The New South Wales Education Standards Authority have become notorious for making the final question exceedingly difficult and in 2020 it was no different (stock image)

The New South Wales Education Standards Authority have become notorious for making the final question exceedingly difficult and in 2020 it was no different (stock image)

On the back of a long and difficult coronavirus-interrupted year, the state's top mathematics students were hit with an 'integration' brain-teaser (pictured, the last question in the HSC's level two extension maths exam)

On the back of a long and difficult coronavirus-interrupted year, the state's top mathematics students were hit with an 'integration' brain-teaser (pictured, the last question in the HSC's level two extension maths exam)

On the back of a long and difficult coronavirus-interrupted year, the state’s top mathematics students were hit with an ‘integration’ brain-teaser (pictured, the last question in the HSC’s level two extension maths exam)

The complex problem asks students to determine the area or volume within an irregular shape.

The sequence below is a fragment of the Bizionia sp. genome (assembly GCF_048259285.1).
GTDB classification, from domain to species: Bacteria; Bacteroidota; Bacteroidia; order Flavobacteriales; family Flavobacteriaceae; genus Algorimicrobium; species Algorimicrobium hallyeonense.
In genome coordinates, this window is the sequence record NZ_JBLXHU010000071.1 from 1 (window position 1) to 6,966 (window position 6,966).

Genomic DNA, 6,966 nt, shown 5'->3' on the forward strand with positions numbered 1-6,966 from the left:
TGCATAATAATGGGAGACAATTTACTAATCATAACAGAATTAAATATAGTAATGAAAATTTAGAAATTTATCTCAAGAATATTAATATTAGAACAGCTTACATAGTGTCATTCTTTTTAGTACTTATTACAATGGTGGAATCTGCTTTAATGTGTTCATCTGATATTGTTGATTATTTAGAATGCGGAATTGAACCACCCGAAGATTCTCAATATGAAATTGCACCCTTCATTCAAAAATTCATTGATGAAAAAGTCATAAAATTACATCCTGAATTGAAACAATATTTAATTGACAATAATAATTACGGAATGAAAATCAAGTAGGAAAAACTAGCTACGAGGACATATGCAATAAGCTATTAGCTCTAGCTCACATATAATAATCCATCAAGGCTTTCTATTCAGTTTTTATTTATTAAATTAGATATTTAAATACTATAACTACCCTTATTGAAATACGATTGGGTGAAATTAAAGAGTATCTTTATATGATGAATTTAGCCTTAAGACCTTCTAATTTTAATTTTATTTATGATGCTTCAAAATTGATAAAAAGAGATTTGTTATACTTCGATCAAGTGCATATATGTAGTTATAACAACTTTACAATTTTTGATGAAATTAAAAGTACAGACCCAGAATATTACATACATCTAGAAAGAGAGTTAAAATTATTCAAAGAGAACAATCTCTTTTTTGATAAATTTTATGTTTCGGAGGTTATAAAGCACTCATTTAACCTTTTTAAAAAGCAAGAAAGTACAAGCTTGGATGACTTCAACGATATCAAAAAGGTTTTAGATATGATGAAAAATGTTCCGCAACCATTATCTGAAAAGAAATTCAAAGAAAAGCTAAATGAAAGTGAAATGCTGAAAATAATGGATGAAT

In order to do this students must use a mixture of advanced trigonometry substitutions and recurrence patterns and incorporate a litany of reduction formulas including Wallis integrals.

In years to come by, the final question which is worth 11 per cent of the paper’s total grade, was normally focused around geometry.

But this year a new syllabus was introduced and exactly what kind of question would be chosen remained a mystery right up until exam day.

Raj Taware, a Sydney Technical High School student, told the Sydney Morning Herald he expected the question would be about vectors – the newest topic in the updated syllabus – and was very surprised when it turned out to be on integration.

Nevertheless, Raj was able to figure out all four parts of the mind-numbing equation and said the key to solving it was identifying repeating patterns and then reducing the question into simpler forms.

Raj Taware said the key to solving it was identifying repeating patterns and then reducing the question into simpler forms. (pictured, the answer to part i)

Raj Taware said the key to solving it was identifying repeating patterns and then reducing the question into simpler forms. (pictured, the answer to part i)